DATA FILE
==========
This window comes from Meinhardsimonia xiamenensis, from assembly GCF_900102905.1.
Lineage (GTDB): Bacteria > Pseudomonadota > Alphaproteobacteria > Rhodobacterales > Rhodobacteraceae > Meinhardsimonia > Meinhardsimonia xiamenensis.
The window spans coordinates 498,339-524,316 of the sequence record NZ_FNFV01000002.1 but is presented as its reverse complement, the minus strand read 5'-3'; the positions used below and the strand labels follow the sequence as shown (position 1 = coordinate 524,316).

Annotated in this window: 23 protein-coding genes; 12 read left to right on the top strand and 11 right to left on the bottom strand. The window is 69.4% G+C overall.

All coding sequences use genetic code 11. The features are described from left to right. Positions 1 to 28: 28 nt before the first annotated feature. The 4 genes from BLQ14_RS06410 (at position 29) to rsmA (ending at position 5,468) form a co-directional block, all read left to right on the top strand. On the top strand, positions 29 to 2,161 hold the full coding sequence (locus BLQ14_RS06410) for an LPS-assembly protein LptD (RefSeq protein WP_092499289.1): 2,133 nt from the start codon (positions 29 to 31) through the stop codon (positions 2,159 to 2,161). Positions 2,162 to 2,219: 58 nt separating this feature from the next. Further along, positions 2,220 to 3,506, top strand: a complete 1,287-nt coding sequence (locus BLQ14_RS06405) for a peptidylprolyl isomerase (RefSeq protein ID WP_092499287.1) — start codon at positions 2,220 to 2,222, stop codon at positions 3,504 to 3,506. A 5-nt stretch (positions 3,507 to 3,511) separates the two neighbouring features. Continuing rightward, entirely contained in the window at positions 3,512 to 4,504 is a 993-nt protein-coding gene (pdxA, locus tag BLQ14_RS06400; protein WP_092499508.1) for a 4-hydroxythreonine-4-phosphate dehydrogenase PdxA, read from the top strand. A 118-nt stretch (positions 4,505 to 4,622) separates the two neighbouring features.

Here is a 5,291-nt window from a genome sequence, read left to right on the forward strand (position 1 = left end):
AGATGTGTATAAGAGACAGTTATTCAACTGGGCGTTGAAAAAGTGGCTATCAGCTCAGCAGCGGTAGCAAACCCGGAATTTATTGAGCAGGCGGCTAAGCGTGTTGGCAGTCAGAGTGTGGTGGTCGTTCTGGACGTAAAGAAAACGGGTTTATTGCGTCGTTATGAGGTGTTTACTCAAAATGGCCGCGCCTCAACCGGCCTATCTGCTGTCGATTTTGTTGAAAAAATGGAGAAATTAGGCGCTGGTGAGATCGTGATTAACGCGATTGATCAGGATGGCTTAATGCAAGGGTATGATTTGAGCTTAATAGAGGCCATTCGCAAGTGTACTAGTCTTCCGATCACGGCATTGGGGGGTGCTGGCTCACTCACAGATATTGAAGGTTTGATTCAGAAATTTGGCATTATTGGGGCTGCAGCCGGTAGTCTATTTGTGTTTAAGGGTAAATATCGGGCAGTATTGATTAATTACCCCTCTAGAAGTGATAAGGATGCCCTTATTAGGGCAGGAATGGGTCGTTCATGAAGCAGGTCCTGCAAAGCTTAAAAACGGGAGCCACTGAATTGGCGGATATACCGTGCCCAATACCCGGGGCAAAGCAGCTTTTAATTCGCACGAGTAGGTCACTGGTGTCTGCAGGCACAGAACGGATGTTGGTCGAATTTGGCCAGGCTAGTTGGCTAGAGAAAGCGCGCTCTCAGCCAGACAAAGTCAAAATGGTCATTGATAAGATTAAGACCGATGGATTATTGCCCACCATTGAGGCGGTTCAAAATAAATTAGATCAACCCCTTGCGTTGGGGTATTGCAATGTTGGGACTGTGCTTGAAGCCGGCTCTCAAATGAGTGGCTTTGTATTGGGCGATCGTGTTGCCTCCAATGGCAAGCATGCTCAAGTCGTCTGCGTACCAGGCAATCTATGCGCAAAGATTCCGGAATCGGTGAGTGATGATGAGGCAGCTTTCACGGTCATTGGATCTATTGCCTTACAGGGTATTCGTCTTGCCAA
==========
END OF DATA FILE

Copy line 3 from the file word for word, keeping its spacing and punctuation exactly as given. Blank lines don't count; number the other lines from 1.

The window spans coordinates 498,339-524,316 of the sequence record NZ_FNFV01000002.1 but is presented as its reverse complement, the minus strand read 5'-3'; the positions used below and the strand labels follow the sequence as shown (position 1 = coordinate 524,316).